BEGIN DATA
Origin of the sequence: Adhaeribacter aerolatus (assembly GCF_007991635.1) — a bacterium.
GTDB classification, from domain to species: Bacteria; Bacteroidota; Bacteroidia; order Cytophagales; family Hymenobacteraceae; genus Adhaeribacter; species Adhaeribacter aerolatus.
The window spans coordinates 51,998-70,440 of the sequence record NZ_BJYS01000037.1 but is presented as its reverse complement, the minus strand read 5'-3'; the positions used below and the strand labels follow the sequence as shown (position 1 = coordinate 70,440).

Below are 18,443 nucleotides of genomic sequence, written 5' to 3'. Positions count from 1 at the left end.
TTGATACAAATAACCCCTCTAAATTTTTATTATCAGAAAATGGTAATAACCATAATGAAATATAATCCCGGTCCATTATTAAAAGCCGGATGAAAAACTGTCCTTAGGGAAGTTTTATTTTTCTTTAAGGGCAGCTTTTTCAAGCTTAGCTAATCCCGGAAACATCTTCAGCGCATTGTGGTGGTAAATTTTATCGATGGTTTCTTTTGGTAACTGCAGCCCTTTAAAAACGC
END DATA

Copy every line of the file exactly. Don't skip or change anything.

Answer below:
Origin of the sequence: Adhaeribacter aerolatus (assembly GCF_007991635.1) — a bacterium.
GTDB classification, from domain to species: Bacteria; Bacteroidota; Bacteroidia; order Cytophagales; family Hymenobacteraceae; genus Adhaeribacter; species Adhaeribacter aerolatus.
The window spans coordinates 51,998-70,440 of the sequence record NZ_BJYS01000037.1 but is presented as its reverse complement, the minus strand read 5'-3'; the positions used below and the strand labels follow the sequence as shown (position 1 = coordinate 70,440).

Below are 18,443 nucleotides of genomic sequence, written 5' to 3'. Positions count from 1 at the left end.
TTGATACAAATAACCCCTCTAAATTTTTATTATCAGAAAATGGTAATAACCATAATGAAATATAATCCCGGTCCATTATTAAAAGCCGGATGAAAAACTGTCCTTAGGGAAGTTTTATTTTTCTTTAAGGGCAGCTTTTTCAAGCTTAGCTAATCCCGGAAACATCTTCAGCGCATTGTGGTGGTAAATTTTATCGATGGTTTCTTTTGGTAACTGCAGCCCTTTAAAAACGC